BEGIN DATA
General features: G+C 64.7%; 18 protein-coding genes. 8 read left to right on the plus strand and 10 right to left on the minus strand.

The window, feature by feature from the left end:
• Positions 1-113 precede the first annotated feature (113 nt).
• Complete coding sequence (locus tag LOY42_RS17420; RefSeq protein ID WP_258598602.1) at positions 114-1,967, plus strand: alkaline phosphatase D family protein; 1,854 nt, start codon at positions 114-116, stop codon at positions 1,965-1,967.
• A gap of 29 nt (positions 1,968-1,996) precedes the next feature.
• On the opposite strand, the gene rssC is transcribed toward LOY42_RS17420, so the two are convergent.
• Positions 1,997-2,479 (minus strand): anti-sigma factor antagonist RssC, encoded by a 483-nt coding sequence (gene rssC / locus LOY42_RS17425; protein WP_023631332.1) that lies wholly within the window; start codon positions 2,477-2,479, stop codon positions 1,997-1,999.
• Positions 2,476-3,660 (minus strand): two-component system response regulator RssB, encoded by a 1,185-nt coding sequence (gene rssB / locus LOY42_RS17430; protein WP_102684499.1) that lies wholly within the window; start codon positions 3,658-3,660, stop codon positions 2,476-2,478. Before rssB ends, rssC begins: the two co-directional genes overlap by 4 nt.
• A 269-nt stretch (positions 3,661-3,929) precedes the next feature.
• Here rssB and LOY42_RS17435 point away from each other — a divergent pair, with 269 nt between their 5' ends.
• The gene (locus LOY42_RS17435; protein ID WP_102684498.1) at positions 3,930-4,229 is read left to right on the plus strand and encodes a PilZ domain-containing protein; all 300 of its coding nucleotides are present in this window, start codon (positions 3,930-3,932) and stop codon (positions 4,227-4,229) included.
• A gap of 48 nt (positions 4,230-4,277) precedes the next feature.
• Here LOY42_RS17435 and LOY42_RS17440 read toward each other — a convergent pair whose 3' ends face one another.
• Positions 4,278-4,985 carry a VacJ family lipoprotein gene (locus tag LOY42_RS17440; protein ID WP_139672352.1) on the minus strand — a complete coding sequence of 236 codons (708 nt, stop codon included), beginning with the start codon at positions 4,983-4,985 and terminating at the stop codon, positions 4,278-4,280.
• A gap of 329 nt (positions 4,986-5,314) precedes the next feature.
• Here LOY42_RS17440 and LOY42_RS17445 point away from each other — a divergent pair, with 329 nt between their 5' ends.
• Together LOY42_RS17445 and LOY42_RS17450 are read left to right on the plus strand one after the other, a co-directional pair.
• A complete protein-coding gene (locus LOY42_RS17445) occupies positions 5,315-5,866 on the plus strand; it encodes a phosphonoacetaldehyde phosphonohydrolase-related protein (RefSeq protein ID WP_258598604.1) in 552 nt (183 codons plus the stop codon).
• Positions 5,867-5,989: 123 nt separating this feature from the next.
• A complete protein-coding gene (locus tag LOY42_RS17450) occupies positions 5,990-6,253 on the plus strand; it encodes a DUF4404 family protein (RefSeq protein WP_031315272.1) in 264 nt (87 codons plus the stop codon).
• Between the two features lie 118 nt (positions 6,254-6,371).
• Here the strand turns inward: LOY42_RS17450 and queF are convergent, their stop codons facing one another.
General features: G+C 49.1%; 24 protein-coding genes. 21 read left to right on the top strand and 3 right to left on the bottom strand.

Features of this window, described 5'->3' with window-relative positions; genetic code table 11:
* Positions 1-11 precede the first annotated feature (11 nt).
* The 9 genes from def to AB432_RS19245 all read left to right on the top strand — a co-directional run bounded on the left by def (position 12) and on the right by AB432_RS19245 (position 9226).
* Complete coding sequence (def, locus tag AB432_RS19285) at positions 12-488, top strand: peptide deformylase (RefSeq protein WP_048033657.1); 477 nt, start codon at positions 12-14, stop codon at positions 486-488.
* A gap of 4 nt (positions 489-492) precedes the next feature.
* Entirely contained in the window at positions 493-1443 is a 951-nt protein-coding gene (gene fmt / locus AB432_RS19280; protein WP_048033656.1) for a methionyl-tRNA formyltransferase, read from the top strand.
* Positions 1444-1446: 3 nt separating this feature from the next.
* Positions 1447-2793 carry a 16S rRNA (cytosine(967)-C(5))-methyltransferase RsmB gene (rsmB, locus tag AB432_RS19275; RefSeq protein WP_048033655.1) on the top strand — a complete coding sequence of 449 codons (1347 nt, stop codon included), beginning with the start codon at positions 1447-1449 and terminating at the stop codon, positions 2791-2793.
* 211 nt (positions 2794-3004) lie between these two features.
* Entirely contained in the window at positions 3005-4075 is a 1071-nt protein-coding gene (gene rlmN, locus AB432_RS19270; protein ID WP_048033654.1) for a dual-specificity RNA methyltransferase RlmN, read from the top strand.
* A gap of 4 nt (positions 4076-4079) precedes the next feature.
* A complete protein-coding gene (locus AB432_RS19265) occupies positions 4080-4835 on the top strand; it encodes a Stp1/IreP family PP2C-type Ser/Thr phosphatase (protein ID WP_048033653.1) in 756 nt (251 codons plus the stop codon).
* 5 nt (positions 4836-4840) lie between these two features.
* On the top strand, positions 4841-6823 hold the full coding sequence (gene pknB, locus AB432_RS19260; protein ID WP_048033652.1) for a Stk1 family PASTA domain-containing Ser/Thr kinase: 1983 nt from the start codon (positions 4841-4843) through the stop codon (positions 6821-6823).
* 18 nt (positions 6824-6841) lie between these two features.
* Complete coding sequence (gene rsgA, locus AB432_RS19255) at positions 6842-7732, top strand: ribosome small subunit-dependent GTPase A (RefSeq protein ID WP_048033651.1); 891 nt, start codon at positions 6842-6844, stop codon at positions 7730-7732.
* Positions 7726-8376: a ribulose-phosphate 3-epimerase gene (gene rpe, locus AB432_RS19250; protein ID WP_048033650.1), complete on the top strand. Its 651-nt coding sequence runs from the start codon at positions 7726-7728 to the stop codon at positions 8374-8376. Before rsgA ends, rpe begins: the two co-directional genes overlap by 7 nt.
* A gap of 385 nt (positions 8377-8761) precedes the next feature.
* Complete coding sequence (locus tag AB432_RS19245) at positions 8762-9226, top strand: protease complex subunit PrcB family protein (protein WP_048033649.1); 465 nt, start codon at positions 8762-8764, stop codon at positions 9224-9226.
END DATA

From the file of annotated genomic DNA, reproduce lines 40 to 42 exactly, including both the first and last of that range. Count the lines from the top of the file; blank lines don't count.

* Positions 7726-8376: a ribulose-phosphate 3-epimerase gene (gene rpe, locus AB432_RS19250; protein ID WP_048033650.1), complete on the top strand. Its 651-nt coding sequence runs from the start codon at positions 7726-7728 to the stop codon at positions 8374-8376. Before rsgA ends, rpe begins: the two co-directional genes overlap by 7 nt.
* A gap of 385 nt (positions 8377-8761) precedes the next feature.
* Complete coding sequence (locus tag AB432_RS19245) at positions 8762-9226, top strand: protease complex subunit PrcB family protein (protein WP_048033649.1); 465 nt, start codon at positions 8762-8764, stop codon at positions 9224-9226.